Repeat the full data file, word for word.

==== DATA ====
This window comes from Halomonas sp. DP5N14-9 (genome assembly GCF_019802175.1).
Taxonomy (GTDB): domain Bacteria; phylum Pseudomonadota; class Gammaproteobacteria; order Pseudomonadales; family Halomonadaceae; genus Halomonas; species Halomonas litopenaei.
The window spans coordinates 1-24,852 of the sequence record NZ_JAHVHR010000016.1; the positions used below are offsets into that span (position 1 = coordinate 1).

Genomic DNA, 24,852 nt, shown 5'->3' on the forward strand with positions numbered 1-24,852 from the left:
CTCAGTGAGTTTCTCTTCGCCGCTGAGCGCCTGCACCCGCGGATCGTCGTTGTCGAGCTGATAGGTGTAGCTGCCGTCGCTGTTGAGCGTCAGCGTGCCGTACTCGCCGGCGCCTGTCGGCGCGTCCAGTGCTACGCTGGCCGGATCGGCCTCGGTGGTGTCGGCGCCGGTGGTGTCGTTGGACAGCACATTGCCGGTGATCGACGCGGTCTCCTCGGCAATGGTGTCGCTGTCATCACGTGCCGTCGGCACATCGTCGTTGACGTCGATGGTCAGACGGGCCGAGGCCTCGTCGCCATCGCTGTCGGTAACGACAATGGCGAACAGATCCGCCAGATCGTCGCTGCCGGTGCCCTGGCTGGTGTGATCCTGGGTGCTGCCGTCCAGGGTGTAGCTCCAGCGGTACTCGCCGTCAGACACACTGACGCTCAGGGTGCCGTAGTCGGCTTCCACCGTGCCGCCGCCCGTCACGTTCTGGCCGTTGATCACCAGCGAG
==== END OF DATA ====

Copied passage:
This window comes from Halomonas sp. DP5N14-9 (genome assembly GCF_019802175.1).
Taxonomy (GTDB): domain Bacteria; phylum Pseudomonadota; class Gammaproteobacteria; order Pseudomonadales; family Halomonadaceae; genus Halomonas; species Halomonas litopenaei.
The window spans coordinates 1-24,852 of the sequence record NZ_JAHVHR010000016.1; the positions used below are offsets into that span (position 1 = coordinate 1).

Genomic DNA, 24,852 nt, shown 5'->3' on the forward strand with positions numbered 1-24,852 from the left:
CTCAGTGAGTTTCTCTTCGCCGCTGAGCGCCTGCACCCGCGGATCGTCGTTGTCGAGCTGATAGGTGTAGCTGCCGTCGCTGTTGAGCGTCAGCGTGCCGTACTCGCCGGCGCCTGTCGGCGCGTCCAGTGCTACGCTGGCCGGATCGGCCTCGGTGGTGTCGGCGCCGGTGGTGTCGTTGGACAGCACATTGCCGGTGATCGACGCGGTCTCCTCGGCAATGGTGTCGCTGTCATCACGTGCCGTCGGCACATCGTCGTTGACGTCGATGGTCAGACGGGCCGAGGCCTCGTCGCCATCGCTGTCGGTAACGACAATGGCGAACAGATCCGCCAGATCGTCGCTGCCGGTGCCCTGGCTGGTGTGATCCTGGGTGCTGCCGTCCAGGGTGTAGCTCCAGCGGTACTCGCCGTCAGACACACTGACGCTCAGGGTGCCGTAGTCGGCTTCCACCGTGCCGCCGCCCGTCACGTTCTGGCCGTTGATCACCAGCGAG